A month ago I wrote about the installation of a radon mitigation system in my home. Before the install, the level in the basement measured 12.1 pCi/L , while the level on the first floor measured 6.0 pCi/L.
After the installation of the active mitigation system, the level on the first floor of the house was reduced to 2.6 pCi/L, as measured with a charcoal detector made by Air Chek. I haven’t rechecked the basement yet.
In addition to the lower radon reading, I’ve noticed that the basement humidity averages about 65%, and doesn’t rise much even after a good rain. That might make for the most useful result: no more soggy cardboard storage boxes.
About eight weeks ago I decided to test my home for radon, as I had bought the house “as-is” two years ago and never got around to testing for it.
I used RSSI’s Alpha-track Radon Detector and placed one in the living room on the first floor for six weeks. The reading came back at 6 pCi/L, which is a bit above the EPA recommended action level of 4 pCi/L. To put the pCi/L value into mrem terms, living for a year in an environment with a radon concentration of 4 pCi/L is roughly equivalent to a whole-body dose of 800 mrem. Much more information on radon and the average levels in your area of Illinois can be found by visiting the IEMA radon website.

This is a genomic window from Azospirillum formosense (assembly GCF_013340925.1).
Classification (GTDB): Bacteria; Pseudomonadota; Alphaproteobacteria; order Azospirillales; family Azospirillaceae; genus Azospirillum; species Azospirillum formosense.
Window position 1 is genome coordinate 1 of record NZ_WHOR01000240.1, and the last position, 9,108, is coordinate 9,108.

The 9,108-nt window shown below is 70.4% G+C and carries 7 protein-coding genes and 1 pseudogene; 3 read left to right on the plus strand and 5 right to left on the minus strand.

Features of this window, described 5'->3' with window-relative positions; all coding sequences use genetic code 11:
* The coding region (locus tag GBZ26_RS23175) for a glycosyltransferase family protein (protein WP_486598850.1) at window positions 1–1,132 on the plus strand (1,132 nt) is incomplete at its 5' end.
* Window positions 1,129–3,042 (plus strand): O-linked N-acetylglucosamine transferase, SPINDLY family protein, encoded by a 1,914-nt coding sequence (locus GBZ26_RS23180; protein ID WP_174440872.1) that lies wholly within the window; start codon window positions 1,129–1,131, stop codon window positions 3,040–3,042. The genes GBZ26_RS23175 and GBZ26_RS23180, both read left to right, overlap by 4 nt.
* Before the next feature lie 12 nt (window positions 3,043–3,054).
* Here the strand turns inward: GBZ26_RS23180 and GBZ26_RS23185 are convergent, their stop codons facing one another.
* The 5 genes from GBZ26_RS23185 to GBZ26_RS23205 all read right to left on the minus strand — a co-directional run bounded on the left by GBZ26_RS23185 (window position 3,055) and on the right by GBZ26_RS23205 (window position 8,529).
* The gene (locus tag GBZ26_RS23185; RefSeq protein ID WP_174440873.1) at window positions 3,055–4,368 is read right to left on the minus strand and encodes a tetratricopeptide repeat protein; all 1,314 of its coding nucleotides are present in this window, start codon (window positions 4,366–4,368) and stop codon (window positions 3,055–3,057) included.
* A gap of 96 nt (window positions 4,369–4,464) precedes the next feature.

I decided to install a sub-slab depressurization (SSD) system in the basement of my home. The system cost is around a thousand dollars for parts and labor, and my installation took one worker about four hours to complete. There are a variety of state-licensed companies and individuals that will do the installation, but I went through VSI. I thought they did a good job. You’ll find a lot of detailed information about the general specifications of an SSD system on their website. Below are some pictures of the installation and the sealed sump cover.
After only a few hours of the system running, I noticed that the typical musty smell of the basement had left, and the humidity had dropped to about 50%. The fan and the negative pressure field it creates below the slab of the concrete basement, draws out not only the radon, but also water vapor and other soil gases that would have normally just entered the house. I’m going to recheck the radon levels with a short-term test unit from Air Chek to confirm the effectiveness of the SSD system.